55

Here's what I have going:

import 'whatwg-fetch';

function fetchVehicle(id) {
    return dispatch => {
        return dispatch({
            type: 'FETCH_VEHICLE',
            payload: fetch(`http://swapi.co/api/vehicles/${id}/`)
                .then(status)
                .then(res => res.json())            
                .catch(error => {
                    throw(error);
                })
            });
    };
}

function status(res) {
    if (!res.ok) {
        return Promise.reject()
    }
    return res;
}

EDIT: The promise doesn't get rejected, that's what I'm trying to figure out.

I'm using this fetch polyfill in Redux with redux-promise-middleware.

  • 1
    You throw an exception in catch but do not catch it. – zerkms Jul 7 '16 at 0:08
  • It does get to the catch (which catches all rejections in the whole chain it is attached to), but the catch callback doesn't handle anything - it only rethrows the error. Replace the throw with a console.error or so. – Bergi Jul 7 '16 at 0:17
  • The browser freezes? That definitely shouldn't happen. – Bergi Jul 7 '16 at 0:18
  • Thanks guys, I'm a bit new to this, the freeze was caused by something else. I think this is an issue for me because the polyfill treats a 404 as a successful response. I'm having a bit of trouble rejecting the promise, once I figure that out it should be fine. – Vlady Veselinov Jul 7 '16 at 0:52
  • something more good github.com/github/fetch/issues/203#issuecomment-143347675 – Usman I Feb 4 at 9:51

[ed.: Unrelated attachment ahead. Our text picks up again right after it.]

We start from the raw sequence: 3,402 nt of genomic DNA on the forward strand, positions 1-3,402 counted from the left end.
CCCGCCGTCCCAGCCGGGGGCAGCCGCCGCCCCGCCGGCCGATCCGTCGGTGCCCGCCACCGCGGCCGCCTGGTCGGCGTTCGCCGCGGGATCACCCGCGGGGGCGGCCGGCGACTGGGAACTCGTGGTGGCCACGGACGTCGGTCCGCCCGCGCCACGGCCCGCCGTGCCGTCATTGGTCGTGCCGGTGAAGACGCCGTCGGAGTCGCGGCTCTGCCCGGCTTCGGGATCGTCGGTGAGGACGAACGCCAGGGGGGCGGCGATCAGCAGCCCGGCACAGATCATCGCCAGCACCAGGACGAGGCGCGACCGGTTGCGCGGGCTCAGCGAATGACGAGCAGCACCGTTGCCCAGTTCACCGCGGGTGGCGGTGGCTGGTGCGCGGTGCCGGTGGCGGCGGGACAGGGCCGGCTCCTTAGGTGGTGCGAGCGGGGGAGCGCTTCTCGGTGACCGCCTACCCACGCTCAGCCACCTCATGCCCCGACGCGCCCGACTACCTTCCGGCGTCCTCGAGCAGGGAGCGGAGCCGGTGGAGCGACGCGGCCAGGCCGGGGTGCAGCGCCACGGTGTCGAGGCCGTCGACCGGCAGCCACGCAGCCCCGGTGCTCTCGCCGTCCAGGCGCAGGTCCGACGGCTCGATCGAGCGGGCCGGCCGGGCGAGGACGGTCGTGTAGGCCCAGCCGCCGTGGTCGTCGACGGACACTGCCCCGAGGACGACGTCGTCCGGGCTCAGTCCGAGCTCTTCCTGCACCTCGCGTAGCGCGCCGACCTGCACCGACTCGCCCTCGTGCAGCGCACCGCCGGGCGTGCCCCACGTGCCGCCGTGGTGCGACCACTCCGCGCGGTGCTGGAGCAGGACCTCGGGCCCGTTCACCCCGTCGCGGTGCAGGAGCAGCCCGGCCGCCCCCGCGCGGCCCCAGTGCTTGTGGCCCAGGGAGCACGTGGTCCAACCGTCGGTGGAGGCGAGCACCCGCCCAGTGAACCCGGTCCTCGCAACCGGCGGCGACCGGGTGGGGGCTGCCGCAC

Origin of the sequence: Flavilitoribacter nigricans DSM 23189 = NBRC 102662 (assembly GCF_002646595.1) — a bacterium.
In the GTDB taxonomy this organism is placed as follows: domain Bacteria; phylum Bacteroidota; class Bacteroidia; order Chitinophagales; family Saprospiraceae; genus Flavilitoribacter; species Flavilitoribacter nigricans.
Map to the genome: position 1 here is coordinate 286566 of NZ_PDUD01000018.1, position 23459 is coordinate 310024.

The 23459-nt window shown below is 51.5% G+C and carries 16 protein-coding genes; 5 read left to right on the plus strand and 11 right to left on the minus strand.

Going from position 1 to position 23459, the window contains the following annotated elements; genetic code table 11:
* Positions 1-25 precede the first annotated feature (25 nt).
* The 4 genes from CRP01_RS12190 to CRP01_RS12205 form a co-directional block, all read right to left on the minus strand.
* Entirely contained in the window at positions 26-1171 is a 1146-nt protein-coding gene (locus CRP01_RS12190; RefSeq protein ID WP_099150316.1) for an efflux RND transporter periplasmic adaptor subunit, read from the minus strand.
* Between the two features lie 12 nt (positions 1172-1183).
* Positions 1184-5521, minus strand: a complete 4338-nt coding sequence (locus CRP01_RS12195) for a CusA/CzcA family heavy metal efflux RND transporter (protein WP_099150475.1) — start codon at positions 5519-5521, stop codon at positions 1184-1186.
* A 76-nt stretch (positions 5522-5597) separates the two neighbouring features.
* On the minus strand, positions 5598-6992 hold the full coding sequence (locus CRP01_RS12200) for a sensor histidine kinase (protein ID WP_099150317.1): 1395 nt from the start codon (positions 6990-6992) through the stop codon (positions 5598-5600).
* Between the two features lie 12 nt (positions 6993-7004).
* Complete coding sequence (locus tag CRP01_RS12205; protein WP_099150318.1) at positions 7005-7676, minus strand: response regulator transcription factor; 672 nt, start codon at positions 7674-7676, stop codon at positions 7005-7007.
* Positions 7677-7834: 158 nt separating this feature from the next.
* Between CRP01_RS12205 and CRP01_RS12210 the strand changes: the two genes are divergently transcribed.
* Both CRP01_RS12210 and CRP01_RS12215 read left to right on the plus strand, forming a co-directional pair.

136
2

Fetch promises only reject with a TypeError when a network error occurs. Since 4xx and 5xx responses aren't network errors, there's nothing to catch. You'll need to throw an error yourself to use Promise#catch.

A fetch Response conveniently supplies an ok , which tells you whether the request succeeded. Something like this should do the trick:

fetch(url).then((response) => {
  if (response.ok) {
    return response.json();
  } else {
    throw new Error('Something went wrong');
  }
})
.then((responseJson) => {
  // Do something with the response
})
.catch((error) => {
  console.log(error)
});
| improve this answer | |
  • 1
    I did not find a property 'ok' instead I checked for response.status === 200. – Torsten Barthel Mar 14 '18 at 3:55
  • 3
    Why can't I tell from my code why the TypeError was thrown? In the console I see in one case it was "net::ERR_CONNECTION_TIMED_OUT" but in another it was "(blocked:mixed-content)" and I don't want to respond the same to both. – Michael Apr 3 '18 at 19:05
  • will this solution stops getting errors in console such as 401 invalid request ? – Shiva Sai Apr 19 '18 at 7:41
  • 2
    How can we return custom responses when there's no network connection or when the server responded with e.g. a 503 Service Temp. Unavailable if the result of a rejected promise is a TypeError? – tonix Jul 11 '18 at 21:29
13
1

Thanks for the help everyone, rejecting the promise in .catch() solved my issue:

export function fetchVehicle(id) {
    return dispatch => {
        return dispatch({
            type: 'FETCH_VEHICLE',
            payload: fetch(`http://swapi.co/api/vehicles/${id}/`)
                .then(status)
                .then(res => res.json())    
                .catch(error => {
                    return Promise.reject()
                })
            });
    };
}


function status(res) {
    if (!res.ok) {
        throw new Error(res.statusText);
    }
    return res;
}
| improve this answer | |